For A-level Physics, I mostly used exam questions and spaced repetition to understand key words. But brain dumps were most useful for connecting concepts and equations.”
-Déna, Biology and Physics tutor
“For Business at A-level, I mainly used mind maps. But to help me answer 20 markers for Maths, I practise doing past papers. They help with getting your head into exam-mode.”
–Abbie, Mathematics tutor
“In A-Level History I often used the blurting technique. This is when you write down facts about a topic on paper from memory and then correct what you missed. For History, you need to remember lots of information about a topic to write an essay, so that technique really worked for me. I used flashcards and topic questions for A-Level Chemistry and Biology. With those subjects, it’s not just about remembering and writing down information, it’s about being able to apply that knowledge.”
–Orla, Chemistry and Biology tutor
Did you recognise any of your own study techniques? Of course, what works for one person might not work for another. But trying out different strategies can help make the information sink in better.
Mixing things up
Studying in the same way over and over again can get boring fast and it’s actually not the best use of your time. Our expert tutor Matt suggests mixing up study activities. By doing this, you’re giving yourself more chances to go deeper into learning.
Study menu to match your mood
To get a variety of study activities in (like a well-balanced diet!), you can put together a menu, made up of high, medium and low intensity activities. So that it’s easily on hand, pin the menu up to a corkboard above your desk or have it on your phone.
Here’s how the study menu works:
When you’re revising, pick activities from the study menu that best suits your mood. So if you’re tired after a long day at school, choose an activity from the low energy list. You’ll still be learning, but it doesn’t have to feel like torture. And that’s a key part of learning– enjoying the process!
Here are a few examples of high, medium and low energy activities you can add to your menu, from our tutor Matt:
Tapping into your strengths
Even if it doesn’t feel like it now, there are lots of things you’re good at. Whether it’s skateboarding, playing football, public speaking or looking after your cat– there are things you do well. And it all comes down to feeling passionate about what you’re doing.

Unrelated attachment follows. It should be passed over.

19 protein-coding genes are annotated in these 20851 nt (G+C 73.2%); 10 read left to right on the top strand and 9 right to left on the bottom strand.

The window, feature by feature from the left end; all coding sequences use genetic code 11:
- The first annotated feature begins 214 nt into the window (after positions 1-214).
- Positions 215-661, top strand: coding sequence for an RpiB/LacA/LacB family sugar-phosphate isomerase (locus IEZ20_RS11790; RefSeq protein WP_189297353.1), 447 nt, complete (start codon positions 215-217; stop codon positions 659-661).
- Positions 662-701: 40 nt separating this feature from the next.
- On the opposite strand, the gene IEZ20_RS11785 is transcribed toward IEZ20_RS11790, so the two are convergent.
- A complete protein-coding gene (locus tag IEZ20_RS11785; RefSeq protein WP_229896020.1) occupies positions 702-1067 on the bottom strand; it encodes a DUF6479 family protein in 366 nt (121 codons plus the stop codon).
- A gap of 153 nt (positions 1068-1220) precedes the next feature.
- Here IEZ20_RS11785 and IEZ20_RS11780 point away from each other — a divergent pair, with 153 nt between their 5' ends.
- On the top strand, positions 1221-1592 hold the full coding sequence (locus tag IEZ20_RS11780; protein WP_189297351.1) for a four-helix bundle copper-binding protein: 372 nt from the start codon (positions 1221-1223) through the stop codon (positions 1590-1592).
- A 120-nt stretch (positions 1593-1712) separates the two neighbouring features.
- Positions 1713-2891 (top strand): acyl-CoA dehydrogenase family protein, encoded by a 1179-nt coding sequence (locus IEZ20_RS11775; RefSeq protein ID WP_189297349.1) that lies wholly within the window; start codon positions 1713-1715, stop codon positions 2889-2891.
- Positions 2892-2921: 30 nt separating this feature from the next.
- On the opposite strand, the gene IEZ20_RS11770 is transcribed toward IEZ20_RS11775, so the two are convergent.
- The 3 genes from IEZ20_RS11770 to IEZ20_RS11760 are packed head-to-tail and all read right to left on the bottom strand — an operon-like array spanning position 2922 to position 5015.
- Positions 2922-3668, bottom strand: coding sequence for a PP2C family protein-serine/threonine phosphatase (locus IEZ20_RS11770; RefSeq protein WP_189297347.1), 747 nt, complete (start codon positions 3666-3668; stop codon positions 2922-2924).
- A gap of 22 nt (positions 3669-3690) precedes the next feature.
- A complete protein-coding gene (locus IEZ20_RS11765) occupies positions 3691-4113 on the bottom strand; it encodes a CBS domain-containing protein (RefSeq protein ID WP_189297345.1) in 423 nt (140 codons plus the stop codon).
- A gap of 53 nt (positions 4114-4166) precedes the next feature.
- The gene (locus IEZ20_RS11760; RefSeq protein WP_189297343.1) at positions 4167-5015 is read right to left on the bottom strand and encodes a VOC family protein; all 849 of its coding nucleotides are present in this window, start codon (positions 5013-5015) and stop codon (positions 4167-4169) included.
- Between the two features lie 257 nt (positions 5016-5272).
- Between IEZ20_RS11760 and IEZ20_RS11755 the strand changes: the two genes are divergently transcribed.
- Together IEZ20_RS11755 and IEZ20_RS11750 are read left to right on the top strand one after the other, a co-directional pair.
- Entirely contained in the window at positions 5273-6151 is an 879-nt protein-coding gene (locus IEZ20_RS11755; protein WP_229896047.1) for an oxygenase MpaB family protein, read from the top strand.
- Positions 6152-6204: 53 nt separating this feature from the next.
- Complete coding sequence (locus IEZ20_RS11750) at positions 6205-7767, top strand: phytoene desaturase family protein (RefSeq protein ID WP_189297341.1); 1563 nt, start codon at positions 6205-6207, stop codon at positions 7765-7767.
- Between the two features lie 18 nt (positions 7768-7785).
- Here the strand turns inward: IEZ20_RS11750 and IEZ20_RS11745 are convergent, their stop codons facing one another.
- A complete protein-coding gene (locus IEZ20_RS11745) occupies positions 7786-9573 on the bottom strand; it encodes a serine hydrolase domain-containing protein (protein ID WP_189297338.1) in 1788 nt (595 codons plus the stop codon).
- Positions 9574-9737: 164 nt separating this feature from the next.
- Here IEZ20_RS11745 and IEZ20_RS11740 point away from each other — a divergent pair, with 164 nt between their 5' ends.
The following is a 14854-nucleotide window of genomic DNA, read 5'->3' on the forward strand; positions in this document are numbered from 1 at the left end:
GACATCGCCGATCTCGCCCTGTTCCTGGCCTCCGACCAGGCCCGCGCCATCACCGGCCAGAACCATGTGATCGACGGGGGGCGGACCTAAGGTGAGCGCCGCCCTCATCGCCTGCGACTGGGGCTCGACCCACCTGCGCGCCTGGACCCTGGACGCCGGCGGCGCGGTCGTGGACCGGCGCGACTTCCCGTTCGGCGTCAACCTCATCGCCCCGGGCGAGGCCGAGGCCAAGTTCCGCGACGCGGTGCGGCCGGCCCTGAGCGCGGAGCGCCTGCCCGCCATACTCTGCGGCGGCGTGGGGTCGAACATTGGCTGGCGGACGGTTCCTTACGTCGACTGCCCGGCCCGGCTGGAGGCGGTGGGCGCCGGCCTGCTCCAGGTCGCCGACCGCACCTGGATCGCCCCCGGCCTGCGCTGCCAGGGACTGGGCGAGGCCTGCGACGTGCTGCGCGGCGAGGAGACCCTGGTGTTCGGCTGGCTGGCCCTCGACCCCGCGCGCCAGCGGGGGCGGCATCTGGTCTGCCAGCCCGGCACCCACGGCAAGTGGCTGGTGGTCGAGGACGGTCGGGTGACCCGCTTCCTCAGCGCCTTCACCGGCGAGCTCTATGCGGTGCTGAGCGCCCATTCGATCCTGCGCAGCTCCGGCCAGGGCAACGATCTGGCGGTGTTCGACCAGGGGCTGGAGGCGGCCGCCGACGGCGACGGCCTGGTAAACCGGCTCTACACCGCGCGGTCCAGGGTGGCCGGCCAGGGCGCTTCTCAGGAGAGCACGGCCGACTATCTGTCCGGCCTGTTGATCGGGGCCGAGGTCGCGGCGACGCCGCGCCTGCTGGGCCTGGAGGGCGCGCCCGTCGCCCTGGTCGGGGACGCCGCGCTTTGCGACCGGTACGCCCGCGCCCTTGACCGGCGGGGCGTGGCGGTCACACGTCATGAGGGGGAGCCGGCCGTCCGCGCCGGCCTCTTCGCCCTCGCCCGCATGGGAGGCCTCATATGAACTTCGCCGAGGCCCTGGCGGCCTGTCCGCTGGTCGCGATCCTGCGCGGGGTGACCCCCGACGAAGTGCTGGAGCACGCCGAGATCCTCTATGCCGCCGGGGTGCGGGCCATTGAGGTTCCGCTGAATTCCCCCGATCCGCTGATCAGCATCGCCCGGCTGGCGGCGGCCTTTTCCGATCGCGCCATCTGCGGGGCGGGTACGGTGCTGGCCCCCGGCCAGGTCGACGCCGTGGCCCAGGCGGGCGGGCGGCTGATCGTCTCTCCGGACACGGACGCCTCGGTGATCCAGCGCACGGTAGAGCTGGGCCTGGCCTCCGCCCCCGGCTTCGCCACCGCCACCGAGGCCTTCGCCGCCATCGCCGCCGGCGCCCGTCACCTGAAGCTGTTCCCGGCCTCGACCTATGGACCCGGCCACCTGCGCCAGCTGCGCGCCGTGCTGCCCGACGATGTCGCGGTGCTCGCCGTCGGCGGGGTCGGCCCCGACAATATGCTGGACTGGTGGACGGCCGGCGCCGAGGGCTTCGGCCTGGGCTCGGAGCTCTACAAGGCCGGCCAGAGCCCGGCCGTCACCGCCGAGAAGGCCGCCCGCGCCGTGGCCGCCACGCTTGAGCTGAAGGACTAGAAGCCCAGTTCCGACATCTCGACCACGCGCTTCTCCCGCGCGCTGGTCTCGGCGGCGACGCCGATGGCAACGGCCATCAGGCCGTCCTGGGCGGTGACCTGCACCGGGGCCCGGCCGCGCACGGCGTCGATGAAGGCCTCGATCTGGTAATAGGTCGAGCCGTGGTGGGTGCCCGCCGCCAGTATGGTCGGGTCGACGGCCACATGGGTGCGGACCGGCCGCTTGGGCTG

If you’re thinking, ‘I can’t be passionate about GCSE Maths!’- we get it. But you can be curious and feel a buzz when you solve a problem on your own. A lot of the time, students dislike subjects that they’re struggling in.
Here are some ways you can tap into your strengths:
- Be OK with making mistakes. If you think of mistakes as a normal part of learning, then you’ll feel less overwhelmed when challenges come up. So many famous people have faced setbacks and failures, and have gone on to do amazing things.
- Keep doing activities you love. Doing what you love puts you in a flow state– and that’s a great way to build up your confidence. When you feel good about yourself, it affects everything– even how you get on at school.
- Reach out for help if you feel lost. Sometimes, you just need an extra hand in a subject. Our tutors are pros at revising and are curriculum experts who can help you get back on track. You can also join our free group tutorials this autumn term by signing up to MyTutor Squads.
If you’ve ever left a class lesson feeling confused about what’s going on– you’re not alone. And it doesn’t mean that you’ll never understand the material. It’s just a matter of going over it in different ways until it clicks into place for you. And 1-1 support with someone who understands where you’re at can be just what you need to catch up. Go with how you feel– and know that there is support there for you, when you’re ready.